The General Teaching Council for Scotland

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A natural approach

An understanding that nature is at the root of all science could lead pupils to a new view of STEM subjects

Jenny McAllister, In-service trainer for education consultancy Mindstretchers

With a BSc in Ecology, I am classed as a sought-after STEM graduate primary teacher. Over the past decade, I have worked with practitioners and teachers throughout Scotland and several things continue to take me by surprise.

First, the disconnect between children and nature; second, the disconnect between our teaching of the natural world, Learning for Sustainability, and science, technology, engineering and maths (the STEM subjects); and third, that science is still often thought of as “beakers”, “experiments”, “confusing and scary”.

As an ecologist, I have always been amazed by the world around me and, like a child, I enjoy the learning opportunities on offer. I’m keen to stress to everyone I work with that you don’t need a degree in STEM to work with the natural elements and deliver the STEM curriculum in an engaging way.

I believe that nature is at the root of all science and can provide amazing opportunities to enhance teaching and learning in all curricular areas

So many terminologies, priorities and agendas have teachers spinning plates trying to cover Outdoor Learning, Forest Schools, Ecoschools, STEM, Learning for Sustainability and Health & Wellbeing. The term “Nature Pedagogy”, coined by Claire Warden, pulls it all together. She advocates that Nature Pedagogy is at the root of science, technology, engineering and maths, recognising that the natural world was and still is the context and stimulus for inquiry based thinking. We make predictions, solve problems and think creatively through real-life experiences.

In 2012, Education Scotland published the 3–18 Curriculum Impact Report for Sciences which stated that: “Science education is important for every child and not just for those who may be headed toward a scientific or technical career. Great learning in the sciences encourages young people to make sense of the world around them, to be scientifically literate. It develops skills enabling them to analyse, evaluate, think critically, justify conclusions and be creative and innovative; skills required to thrive and succeed in an increasingly globalised and technological society.”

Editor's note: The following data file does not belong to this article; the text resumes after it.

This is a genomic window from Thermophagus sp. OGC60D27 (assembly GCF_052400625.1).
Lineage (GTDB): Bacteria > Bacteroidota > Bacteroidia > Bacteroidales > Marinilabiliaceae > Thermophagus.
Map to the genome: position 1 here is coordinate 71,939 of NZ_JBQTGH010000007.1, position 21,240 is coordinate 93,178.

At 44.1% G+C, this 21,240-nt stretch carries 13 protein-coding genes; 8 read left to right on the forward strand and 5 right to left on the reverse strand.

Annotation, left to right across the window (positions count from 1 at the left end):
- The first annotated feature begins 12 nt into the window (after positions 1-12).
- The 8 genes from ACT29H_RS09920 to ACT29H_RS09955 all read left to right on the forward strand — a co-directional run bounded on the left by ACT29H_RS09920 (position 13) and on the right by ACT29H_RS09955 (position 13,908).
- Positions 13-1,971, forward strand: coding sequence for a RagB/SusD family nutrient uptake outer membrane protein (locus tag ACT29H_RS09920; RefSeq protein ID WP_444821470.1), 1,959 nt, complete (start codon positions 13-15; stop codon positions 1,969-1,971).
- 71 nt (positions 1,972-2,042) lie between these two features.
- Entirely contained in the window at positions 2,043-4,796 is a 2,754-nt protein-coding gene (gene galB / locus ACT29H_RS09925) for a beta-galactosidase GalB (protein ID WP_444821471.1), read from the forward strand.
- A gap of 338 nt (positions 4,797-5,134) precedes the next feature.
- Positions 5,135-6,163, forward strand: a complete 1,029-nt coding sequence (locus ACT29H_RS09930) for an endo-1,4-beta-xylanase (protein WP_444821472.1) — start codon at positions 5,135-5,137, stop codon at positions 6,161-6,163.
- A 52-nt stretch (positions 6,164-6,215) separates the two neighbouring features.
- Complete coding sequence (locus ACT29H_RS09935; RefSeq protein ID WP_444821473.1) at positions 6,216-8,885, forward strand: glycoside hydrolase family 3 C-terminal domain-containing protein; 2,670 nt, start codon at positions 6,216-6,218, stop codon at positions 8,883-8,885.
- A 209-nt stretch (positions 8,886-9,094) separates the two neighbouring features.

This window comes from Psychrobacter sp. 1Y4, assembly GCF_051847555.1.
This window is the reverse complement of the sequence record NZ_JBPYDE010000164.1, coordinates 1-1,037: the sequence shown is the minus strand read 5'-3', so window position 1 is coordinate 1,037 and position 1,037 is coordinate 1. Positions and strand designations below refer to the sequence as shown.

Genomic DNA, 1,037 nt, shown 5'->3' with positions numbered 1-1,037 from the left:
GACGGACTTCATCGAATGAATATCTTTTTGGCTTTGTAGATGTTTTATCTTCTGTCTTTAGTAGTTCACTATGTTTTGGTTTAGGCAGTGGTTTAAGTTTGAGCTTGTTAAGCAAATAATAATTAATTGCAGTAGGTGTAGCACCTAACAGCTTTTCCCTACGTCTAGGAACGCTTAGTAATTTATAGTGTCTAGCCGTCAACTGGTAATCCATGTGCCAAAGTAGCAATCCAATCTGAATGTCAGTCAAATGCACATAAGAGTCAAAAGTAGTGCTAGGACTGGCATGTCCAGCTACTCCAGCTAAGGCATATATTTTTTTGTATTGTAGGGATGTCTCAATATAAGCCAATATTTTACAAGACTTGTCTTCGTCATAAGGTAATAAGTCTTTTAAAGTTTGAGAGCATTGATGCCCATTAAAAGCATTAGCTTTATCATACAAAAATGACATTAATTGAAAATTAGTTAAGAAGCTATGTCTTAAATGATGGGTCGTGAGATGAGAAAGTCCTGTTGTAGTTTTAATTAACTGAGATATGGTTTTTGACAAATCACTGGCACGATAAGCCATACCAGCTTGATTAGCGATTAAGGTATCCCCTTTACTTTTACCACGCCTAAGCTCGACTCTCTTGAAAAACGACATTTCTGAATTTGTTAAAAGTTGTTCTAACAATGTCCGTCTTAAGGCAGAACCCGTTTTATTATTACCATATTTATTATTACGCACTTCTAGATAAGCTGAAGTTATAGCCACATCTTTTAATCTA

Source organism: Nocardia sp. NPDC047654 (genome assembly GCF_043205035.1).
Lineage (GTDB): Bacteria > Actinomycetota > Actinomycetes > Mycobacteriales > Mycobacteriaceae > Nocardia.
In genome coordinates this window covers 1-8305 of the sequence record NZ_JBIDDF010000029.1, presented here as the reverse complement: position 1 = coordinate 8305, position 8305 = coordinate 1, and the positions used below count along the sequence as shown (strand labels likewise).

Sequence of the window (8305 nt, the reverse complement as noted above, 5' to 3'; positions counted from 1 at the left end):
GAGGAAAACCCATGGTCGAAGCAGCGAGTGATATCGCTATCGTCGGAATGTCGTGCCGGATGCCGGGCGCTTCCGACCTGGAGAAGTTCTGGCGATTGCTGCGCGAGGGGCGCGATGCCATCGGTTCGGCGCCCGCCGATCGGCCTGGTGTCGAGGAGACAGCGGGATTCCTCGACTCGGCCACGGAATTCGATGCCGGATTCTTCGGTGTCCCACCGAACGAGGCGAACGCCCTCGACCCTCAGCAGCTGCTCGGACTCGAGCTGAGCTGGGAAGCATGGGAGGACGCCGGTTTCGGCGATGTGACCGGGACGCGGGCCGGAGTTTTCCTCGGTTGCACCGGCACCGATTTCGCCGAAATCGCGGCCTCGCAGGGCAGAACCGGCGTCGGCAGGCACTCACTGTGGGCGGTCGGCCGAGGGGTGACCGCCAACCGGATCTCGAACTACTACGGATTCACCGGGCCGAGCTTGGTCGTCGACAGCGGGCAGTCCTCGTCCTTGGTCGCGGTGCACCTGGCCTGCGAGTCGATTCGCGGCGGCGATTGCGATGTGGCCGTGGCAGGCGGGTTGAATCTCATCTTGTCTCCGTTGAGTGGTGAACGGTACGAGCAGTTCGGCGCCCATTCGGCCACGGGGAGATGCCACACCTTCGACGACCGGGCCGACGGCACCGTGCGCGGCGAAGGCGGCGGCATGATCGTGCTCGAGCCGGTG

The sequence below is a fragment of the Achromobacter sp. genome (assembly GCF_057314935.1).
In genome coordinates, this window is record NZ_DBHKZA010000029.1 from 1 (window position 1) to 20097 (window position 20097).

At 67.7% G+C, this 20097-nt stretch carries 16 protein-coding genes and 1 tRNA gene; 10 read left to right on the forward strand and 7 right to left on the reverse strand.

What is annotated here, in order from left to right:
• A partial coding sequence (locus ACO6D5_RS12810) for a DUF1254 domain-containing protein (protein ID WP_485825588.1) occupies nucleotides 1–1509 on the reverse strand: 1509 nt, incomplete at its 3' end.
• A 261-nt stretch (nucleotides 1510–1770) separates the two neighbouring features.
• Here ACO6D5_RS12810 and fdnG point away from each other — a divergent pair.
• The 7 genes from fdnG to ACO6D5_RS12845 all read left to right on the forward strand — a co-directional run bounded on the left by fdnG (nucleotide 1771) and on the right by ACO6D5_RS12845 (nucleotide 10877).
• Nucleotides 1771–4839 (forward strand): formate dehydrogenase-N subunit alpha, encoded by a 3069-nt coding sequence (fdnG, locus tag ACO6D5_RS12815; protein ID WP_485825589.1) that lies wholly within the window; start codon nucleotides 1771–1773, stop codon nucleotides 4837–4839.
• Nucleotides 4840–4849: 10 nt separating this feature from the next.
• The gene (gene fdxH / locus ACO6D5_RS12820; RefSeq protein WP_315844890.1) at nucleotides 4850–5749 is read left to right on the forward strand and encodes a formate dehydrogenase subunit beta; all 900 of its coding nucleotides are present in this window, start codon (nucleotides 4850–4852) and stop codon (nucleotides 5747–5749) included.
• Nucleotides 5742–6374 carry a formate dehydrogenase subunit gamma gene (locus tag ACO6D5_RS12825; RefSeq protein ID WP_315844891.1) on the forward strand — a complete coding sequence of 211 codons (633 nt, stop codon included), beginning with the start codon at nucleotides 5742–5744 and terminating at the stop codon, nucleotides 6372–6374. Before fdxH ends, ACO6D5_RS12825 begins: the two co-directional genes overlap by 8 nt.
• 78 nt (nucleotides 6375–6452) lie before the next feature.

I would add so-called “soft skills”, including resilience, risk taking, self-reflection and collaboration to this list. To prepare children for the world of work, whatever that may be in the future, we need to provide them with the social and emotional skills to succeed.

Research carried out by Save the Children in 2016 revealed that pre-schoolers were spending four hours a day and 5–15 year olds more than five hours a day looking at screens. With an increase in digital technology in children’s lives, a startling decrease in physical activity, and an increase in obesity and mental health issues in our children, there is an ever-increasing need to spend time outdoors.

Nature and digital technology are not on opposite sides of an argument (I was thrilled to hear that more young people tuned in to watch Planet Earth 2 than the X Factor and hope that this will inspire them to get out and understand nature in their local area). There is certainly a place for digital technology in the outdoors and there is an abundance of nature apps to support investigative studies.

However, I feel that sometimes it is important to unplug and see what is in front of us. Take a minute to consider the awe and wonder and the learning opportunities: investigating the technology of a spider’s web, the engineering of a bee’s honeycomb or Fibonacci’s spiral on the bottom of a pine cone. To me the impact of the real world will always win over seeing it on a screen.

OUTDOOR LEARNING, NATURE AND LEARNING FOR SUSTAINABILITY ARE NOT SUBJECTS

I’m often asked for activities and lesson plans to teach “outdoor learning” and “sustainability”, and I have to explain that these are more than subjects or a set of activities. We should not be looking to spend an hour outside to tick the outdoor learning or LFS box.

Unfortunately, the “outdoors” teacher still does not always carry the same status as the “science” teacher in the staff room and the word nature is not regarded as highly as STEM. As a profession, we need to understand that nature is not a bolt-on to education; it encompasses everything we do, from what we eat and the clothes we wear to the place we live. In understanding this, we can consider what the planet will be like for our children and what kind of children we will raise for our planet. Only by building on a foundation of values and embedding it into practice will this approach to learning be sustained.

I believe that nature is at the root of all science and can provide amazing opportunities to enhance teaching and learning in all curricular areas, in particular the STEM subjects for both the Early and First Level. It is interdisciplinary, free and accessible, easily differentiated and enjoyable for teachers and pupils alike and ticks all of those boxes that we are all secretly still trying to tick.

Teaching Scotland

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Editor contact: Evelyn Wilkins teachingscotland@gtcs.org.uk


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